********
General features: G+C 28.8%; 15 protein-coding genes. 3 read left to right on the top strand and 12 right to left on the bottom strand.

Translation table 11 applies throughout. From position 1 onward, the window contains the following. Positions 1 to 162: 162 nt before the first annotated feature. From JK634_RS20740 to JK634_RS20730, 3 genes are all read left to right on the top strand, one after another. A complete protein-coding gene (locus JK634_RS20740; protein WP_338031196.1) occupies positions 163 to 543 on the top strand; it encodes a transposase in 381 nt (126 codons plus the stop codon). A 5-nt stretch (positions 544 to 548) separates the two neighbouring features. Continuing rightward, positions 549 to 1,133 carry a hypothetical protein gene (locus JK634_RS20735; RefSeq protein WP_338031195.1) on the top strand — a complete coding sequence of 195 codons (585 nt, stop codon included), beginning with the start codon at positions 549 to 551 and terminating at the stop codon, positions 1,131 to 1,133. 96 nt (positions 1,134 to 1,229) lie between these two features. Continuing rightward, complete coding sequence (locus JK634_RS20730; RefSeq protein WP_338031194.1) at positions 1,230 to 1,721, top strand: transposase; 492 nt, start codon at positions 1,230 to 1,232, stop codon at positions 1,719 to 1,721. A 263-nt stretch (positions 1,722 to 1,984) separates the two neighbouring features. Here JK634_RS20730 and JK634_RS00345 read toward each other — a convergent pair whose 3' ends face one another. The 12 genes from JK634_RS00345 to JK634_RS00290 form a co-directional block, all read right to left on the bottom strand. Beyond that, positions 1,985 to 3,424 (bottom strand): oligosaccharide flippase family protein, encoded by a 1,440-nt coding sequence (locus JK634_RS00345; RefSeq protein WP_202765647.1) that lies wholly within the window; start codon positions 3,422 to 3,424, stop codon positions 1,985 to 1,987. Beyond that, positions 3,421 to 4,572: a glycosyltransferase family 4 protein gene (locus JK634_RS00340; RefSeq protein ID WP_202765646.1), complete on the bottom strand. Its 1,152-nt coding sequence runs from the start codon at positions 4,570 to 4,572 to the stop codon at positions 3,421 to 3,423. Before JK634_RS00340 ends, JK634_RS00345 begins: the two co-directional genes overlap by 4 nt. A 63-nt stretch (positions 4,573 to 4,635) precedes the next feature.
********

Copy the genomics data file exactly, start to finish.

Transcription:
General features: G+C 28.8%; 15 protein-coding genes. 3 read left to right on the top strand and 12 right to left on the bottom strand.

Translation table 11 applies throughout. From position 1 onward, the window contains the following. Positions 1 to 162: 162 nt before the first annotated feature. From JK634_RS20740 to JK634_RS20730, 3 genes are all read left to right on the top strand, one after another. A complete protein-coding gene (locus JK634_RS20740; protein WP_338031196.1) occupies positions 163 to 543 on the top strand; it encodes a transposase in 381 nt (126 codons plus the stop codon). A 5-nt stretch (positions 544 to 548) separates the two neighbouring features. Continuing rightward, positions 549 to 1,133 carry a hypothetical protein gene (locus JK634_RS20735; RefSeq protein WP_338031195.1) on the top strand — a complete coding sequence of 195 codons (585 nt, stop codon included), beginning with the start codon at positions 549 to 551 and terminating at the stop codon, positions 1,131 to 1,133. 96 nt (positions 1,134 to 1,229) lie between these two features. Continuing rightward, complete coding sequence (locus JK634_RS20730; RefSeq protein WP_338031194.1) at positions 1,230 to 1,721, top strand: transposase; 492 nt, start codon at positions 1,230 to 1,232, stop codon at positions 1,719 to 1,721. A 263-nt stretch (positions 1,722 to 1,984) separates the two neighbouring features. Here JK634_RS20730 and JK634_RS00345 read toward each other — a convergent pair whose 3' ends face one another. The 12 genes from JK634_RS00345 to JK634_RS00290 form a co-directional block, all read right to left on the bottom strand. Beyond that, positions 1,985 to 3,424 (bottom strand): oligosaccharide flippase family protein, encoded by a 1,440-nt coding sequence (locus JK634_RS00345; RefSeq protein WP_202765647.1) that lies wholly within the window; start codon positions 3,422 to 3,424, stop codon positions 1,985 to 1,987. Beyond that, positions 3,421 to 4,572: a glycosyltransferase family 4 protein gene (locus JK634_RS00340; RefSeq protein ID WP_202765646.1), complete on the bottom strand. Its 1,152-nt coding sequence runs from the start codon at positions 4,570 to 4,572 to the stop codon at positions 3,421 to 3,423. Before JK634_RS00340 ends, JK634_RS00345 begins: the two co-directional genes overlap by 4 nt. A 63-nt stretch (positions 4,573 to 4,635) precedes the next feature.